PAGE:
A high-tech cousin to the Breathalyzer may be the future of cancer detection. Trials of a simple cancer spotting breath test are underway at the University of Southern California (USC). Participants have volunteered to see if the the “BreathLink” app and it’s partner device, the Breathscanner, can detect cancer.
“It’s just like a breathalyzer for alcohol, only it’s a billion times more sensitive,” Dr. Michael Phillips of Menssana Research, who is spearheading the project, told CBS’s Susan Spencer.
Breathscanner collects human breath. Then BreathLink, a cloud application device, subjects the volatile organic compounds (VOCs) in it to concentration analysis. It uses gas chromatography to separate alveolar breath VOC samples and then detects each specific target using surface acoustic wave detection (GC-SAW) or flame ionization (GC-FID). It is sensitive to the picomolar (parts per trillion).
BreathLink has already identified patients with active pulmonary tuberculosis accurately, and these latest trials are the next step in the process. Current clinical studies include detection of lung and breast cancer, as well as heart transplant rejection. The device’s makers hope that these trials, if successful, will pave the way toward FDA approval.
A different breath test, developed at Imperial College London is based on selected ion flow-tube mass spectrometry, is also undergoing trials. Thus far, it has successfully detected esophageal and stomach cancers in 300 patients with 85 percent accuracy. Lead researcher Dr. Sheraz Markar commented to the European Cancer Congress 2017 in January:
“At present the only way to diagnose esophageal cancer or stomach cancer is with endoscopy. This method is expensive, invasive and has some risk of complications. A breath test could be used as a non-invasive, first-line test to reduce the number of unnecessary endoscopies. In the longer term this could also mean earlier diagnosis and treatment and better survival.”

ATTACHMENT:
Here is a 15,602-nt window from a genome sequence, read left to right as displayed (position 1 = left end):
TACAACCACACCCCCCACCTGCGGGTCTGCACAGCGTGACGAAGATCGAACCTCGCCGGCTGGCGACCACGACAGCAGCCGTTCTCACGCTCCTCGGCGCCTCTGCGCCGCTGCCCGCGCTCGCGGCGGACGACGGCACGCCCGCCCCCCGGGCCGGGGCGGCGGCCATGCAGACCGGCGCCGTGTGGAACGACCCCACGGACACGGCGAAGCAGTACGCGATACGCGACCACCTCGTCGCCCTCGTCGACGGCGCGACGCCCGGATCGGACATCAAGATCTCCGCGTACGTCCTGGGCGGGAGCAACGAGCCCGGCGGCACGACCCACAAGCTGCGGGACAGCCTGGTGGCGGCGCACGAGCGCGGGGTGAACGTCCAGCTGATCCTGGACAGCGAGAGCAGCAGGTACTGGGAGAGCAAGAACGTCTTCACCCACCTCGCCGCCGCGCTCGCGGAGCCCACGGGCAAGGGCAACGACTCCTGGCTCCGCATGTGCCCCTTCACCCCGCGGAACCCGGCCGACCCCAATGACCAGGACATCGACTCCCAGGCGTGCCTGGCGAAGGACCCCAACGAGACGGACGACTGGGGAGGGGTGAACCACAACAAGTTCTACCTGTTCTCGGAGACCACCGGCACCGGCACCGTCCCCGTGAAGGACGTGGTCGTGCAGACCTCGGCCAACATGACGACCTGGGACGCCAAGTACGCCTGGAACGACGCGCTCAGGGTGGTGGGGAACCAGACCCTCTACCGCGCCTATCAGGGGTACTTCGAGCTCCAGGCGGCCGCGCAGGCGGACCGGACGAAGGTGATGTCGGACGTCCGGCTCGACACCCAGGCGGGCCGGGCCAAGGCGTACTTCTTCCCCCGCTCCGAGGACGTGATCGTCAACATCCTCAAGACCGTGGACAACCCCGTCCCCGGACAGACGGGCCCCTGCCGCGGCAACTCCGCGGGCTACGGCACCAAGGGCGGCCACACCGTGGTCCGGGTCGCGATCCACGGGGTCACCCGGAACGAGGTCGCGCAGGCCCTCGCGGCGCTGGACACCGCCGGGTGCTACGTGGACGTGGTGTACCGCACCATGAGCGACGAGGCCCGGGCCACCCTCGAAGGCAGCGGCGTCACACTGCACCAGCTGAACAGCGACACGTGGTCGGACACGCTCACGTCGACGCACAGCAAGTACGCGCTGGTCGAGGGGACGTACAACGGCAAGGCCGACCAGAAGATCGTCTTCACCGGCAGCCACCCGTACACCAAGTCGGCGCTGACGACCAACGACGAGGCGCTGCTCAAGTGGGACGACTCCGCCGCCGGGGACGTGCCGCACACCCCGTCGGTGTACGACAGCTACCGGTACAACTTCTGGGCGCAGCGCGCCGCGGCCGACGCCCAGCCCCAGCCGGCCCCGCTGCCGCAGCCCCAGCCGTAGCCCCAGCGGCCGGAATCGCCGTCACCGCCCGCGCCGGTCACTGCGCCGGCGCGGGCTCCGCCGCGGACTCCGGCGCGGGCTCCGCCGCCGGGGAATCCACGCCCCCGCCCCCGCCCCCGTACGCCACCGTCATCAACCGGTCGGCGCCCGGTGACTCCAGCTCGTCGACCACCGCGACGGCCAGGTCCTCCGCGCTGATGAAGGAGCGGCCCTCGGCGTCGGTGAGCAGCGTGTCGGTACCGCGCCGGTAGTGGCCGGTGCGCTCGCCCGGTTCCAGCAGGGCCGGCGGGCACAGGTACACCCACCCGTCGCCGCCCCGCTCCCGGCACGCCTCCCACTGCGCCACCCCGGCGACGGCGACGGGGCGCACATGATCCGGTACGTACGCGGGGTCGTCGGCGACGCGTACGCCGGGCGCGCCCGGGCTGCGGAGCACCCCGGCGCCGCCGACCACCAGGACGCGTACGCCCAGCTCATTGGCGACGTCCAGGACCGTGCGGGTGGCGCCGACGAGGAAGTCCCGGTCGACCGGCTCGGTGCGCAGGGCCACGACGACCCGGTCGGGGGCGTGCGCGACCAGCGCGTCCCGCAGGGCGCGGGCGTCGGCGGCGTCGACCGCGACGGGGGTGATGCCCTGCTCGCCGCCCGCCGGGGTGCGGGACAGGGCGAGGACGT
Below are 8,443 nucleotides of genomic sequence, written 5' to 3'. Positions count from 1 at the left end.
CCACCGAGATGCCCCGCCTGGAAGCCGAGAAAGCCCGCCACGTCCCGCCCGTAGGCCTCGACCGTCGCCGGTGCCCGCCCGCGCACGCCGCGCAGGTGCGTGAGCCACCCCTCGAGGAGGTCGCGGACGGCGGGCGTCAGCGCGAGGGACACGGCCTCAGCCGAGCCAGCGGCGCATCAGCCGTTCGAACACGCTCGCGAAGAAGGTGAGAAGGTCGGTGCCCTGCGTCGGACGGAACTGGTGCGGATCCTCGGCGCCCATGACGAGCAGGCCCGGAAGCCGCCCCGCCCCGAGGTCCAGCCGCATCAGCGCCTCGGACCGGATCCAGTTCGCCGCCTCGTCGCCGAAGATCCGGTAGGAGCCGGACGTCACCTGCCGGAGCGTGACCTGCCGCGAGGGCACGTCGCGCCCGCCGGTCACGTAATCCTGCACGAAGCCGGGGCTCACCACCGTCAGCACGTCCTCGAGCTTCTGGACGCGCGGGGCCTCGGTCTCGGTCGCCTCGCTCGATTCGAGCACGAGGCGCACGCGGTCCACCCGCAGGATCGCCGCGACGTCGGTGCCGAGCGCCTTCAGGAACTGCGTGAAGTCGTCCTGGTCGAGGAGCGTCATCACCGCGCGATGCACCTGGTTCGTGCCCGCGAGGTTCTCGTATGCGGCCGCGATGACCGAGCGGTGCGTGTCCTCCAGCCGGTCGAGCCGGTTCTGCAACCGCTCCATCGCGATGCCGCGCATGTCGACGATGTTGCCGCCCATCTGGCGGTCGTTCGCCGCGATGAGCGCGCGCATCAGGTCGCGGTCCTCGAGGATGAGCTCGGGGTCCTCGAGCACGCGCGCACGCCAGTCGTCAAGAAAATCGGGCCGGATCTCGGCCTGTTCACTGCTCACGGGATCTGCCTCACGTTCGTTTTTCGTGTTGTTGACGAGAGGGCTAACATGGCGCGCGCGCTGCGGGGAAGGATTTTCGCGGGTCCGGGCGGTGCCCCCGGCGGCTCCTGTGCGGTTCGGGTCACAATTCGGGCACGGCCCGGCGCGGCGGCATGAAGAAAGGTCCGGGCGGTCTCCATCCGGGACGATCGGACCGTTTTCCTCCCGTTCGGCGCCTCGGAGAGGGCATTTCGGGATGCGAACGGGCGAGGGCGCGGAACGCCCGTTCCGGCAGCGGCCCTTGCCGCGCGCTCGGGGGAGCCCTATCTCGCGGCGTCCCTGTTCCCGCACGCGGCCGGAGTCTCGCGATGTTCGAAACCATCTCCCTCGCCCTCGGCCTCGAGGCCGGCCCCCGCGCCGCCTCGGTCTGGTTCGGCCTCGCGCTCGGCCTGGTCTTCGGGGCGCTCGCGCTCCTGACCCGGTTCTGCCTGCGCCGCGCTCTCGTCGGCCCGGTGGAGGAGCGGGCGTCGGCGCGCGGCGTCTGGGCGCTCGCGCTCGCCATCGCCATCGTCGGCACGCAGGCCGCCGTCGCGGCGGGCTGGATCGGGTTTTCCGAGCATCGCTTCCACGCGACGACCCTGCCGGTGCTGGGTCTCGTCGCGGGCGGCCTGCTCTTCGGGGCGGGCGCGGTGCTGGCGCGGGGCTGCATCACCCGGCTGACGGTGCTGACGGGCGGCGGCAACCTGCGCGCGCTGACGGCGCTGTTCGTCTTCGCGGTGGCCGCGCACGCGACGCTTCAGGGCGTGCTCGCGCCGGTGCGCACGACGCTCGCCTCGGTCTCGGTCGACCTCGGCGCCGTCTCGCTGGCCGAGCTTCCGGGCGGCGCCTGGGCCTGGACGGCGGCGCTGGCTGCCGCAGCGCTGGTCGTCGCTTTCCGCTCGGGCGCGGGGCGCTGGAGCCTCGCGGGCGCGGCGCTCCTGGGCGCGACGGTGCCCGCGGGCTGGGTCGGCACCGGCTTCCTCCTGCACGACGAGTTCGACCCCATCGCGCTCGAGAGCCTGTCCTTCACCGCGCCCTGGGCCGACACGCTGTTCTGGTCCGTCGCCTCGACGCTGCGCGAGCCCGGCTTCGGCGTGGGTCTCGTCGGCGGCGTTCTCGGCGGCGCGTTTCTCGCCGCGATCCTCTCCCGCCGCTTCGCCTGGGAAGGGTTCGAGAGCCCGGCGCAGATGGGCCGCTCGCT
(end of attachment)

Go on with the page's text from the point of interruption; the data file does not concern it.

Similarly, Breathscanner touts few complications, fast results, and earlier diagnosis. Since it’s a mobile point-of-care system, it can be used in the field or in an office—anywhere that has an Internet connection. It works in tandem with the BreathLink cloud application device, which uses proprietary algorithms to identify markers of disease and oxidative stress. Then, it sends data to servers in a central laboratory, where all data exchanges are protected by defense-level encryption. For patients, the process is simple: they just breathe into the device for two minutes. Less than ten minutes later, they have their answer.
When asked whether patients with cancer really have different breath, Dr, Phillips said, “The answer to that is definitely yes, for breast cancer and lung cancer.”
Dr. Markar explains why: “Because cancer cells are different to healthy ones, they produce a different mixture of chemicals.”
These two trials are signaling the future of cancer detection. Both research teams are working on detecting additional kinds of cancer in breath.